Japan's factories boosted output in September, data showed Wednesday, reversing a slide in the previous month owing to stronger domestic demand and highlighting that the world's third-largest economy is gathering steam.
Workers make final checks on Toyota's compact hybrid vehicle 'AQUA' on its assembly line of the Kanto Auto Works, Kanegasaki, on March 9, 2012
Industrial production rose 1.5 percent month-on-month, compared with a revised fall of 0.9 percent in August as demand among Japanese consumers for electronics and cars rose ahead of a sales tax hike next year.
Over the three months to September, the nation's plants expanded production by 1.8 percent.
Takeshi Minami, economist at Norinchukin Research Institute in Tokyo, said the data pointed to a recovery that is "continuing steadily", propped up by improving demand at home, while Japan's export picture remains tepid with unsteady demand overseas.
Bank of Japan (BoJ) policymakers will be poring over the latest data as it starts a two-day policy meeting that wraps up on Wednesday.
Markets are keen to see if the central bank would expand an aggressive monetary easing programme, unveiled in April, as they watch for signs its US counterpart was ready to start winding down its own stimulus drive.
Analysts widely expect the Federal Reserve to hold steady on its bond-buying programme in the absence of a firm recovery in the world's biggest economy.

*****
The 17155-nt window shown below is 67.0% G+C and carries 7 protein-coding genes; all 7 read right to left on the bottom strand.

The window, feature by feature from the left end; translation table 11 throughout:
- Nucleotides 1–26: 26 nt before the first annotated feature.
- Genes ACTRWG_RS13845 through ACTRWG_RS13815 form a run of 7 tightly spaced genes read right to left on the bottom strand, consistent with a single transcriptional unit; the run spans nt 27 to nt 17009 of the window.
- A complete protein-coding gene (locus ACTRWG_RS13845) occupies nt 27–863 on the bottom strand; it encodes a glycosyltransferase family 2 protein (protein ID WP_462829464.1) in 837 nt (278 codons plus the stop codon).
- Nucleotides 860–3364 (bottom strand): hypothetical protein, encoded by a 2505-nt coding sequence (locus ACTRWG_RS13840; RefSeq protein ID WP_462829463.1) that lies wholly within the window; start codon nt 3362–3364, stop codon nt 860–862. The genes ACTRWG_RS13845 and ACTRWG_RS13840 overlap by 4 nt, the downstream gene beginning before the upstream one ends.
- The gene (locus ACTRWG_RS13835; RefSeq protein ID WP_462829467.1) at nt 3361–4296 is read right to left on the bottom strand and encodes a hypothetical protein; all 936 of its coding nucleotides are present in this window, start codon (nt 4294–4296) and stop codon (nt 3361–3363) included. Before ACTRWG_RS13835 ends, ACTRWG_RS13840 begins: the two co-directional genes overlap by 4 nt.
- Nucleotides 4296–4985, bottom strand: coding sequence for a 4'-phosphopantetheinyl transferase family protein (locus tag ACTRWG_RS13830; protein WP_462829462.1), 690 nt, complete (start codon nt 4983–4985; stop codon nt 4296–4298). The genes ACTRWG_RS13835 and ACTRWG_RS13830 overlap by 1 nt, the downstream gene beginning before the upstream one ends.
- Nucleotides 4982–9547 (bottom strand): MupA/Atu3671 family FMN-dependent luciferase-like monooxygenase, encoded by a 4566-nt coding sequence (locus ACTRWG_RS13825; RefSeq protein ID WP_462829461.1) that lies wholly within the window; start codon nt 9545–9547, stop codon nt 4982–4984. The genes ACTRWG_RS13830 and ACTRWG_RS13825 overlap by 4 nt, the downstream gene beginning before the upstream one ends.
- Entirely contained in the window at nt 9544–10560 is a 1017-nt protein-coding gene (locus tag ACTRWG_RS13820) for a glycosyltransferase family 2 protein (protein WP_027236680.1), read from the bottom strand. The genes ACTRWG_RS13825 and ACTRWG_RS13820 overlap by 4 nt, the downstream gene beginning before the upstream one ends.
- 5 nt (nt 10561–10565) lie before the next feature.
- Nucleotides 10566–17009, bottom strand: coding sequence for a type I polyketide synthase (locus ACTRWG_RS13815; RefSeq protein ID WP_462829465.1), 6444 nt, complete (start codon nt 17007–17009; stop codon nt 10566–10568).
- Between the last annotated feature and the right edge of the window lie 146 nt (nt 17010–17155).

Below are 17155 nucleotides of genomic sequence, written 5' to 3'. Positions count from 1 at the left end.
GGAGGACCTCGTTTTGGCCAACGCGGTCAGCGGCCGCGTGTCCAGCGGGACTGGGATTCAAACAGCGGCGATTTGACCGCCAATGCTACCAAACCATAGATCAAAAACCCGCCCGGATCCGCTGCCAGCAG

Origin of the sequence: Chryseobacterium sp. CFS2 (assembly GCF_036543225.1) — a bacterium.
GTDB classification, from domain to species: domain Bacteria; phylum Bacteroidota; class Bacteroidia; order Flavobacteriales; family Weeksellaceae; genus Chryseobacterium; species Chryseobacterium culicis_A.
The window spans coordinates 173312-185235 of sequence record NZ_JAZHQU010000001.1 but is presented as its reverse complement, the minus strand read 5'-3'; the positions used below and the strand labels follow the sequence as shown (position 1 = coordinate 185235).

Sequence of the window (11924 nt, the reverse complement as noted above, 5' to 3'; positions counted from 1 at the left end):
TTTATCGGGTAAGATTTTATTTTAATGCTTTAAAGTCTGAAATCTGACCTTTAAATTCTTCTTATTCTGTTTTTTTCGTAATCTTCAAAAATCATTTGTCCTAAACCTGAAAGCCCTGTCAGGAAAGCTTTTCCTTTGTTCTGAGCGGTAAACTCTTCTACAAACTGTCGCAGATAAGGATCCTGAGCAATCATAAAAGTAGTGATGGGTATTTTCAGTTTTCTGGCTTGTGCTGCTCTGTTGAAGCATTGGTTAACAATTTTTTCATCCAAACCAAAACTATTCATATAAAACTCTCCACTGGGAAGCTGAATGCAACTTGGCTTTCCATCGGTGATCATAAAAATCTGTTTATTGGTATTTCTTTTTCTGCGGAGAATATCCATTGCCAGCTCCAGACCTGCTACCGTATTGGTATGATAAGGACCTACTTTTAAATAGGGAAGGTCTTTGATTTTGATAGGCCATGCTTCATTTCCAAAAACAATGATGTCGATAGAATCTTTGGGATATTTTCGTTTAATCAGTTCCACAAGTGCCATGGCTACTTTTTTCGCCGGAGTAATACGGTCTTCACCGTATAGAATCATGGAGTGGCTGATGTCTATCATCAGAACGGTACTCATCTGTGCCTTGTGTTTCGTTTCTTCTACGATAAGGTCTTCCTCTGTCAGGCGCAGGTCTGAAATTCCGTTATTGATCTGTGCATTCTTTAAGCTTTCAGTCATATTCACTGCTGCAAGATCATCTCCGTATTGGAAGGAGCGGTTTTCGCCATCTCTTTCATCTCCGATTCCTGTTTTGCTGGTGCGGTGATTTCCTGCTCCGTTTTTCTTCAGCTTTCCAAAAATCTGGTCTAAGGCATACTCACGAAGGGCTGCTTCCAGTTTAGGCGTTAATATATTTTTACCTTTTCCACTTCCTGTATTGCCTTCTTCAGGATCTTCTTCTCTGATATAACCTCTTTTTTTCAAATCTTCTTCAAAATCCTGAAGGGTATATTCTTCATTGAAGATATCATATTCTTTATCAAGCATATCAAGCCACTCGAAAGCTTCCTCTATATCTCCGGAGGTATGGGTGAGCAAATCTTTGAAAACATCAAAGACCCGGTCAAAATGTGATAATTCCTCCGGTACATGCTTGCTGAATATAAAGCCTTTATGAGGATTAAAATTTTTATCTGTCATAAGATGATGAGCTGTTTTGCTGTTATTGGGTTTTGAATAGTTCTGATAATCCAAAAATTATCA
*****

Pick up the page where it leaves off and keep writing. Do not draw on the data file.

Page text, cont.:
The fresh Japanese production figures come after separate data Tuesday showed that the country's thrifty households boosted their spending last month while the unemployment rate fell.
The 3.7 percent on-year jump in spending -- the best result in six months -- far outstripped economists' expectations.
Japanese growth has easily outpaced expansion in other G7 nations this year and the government hailed recent consumer price data as showing it is winning the war on deflation.
The latest spending figures and a stronger labour market are key yardsticks for the success of Prime Minister Shinzo Abe's policy blitz, dubbed "Abenomics", aimed at stoking growth.
Stronger consumer spending was likely driven by expectations over a sales tax hike next year as consumers looked to buy goods more cheaply before the rate increase.
There are fears that the tax rise, designed to bring down Japan's staggering national debt, could derail its recovery.
But Tokyo has been under heavy pressure to reduce a debt mountain that is proportionately the heaviest burden among rich countries, at more than twice the size of the economy.
Abe has pledged to drag Japan out of its 15-year deflationary spiral by stoking price rises through lifting wages and consumption.
A producers' survey released with the industrial production figures on Wednesday showed manufacturers have mixed expectations over the coming months, forecasting a 4.7 percent output rise in October before a decline of 1.2 percent in November.
"The outlook for the manufacturing sector remains buoyant," London-based Capital Economics said in a note.
"While the October forecast will likely turn out too optimistic, there is a good chance that industrial production will finally return to the levels observed at the beginning of last year in the coming months."
Last week, Tokyo hailed a key inflation indicator touching a five-year high as proof its growth blitz was working.
Stripping out volatile fresh food and energy prices, which have largely driven recent increases, prices did not fall in September -- deflation-plagued Japan's best result since December 2008.
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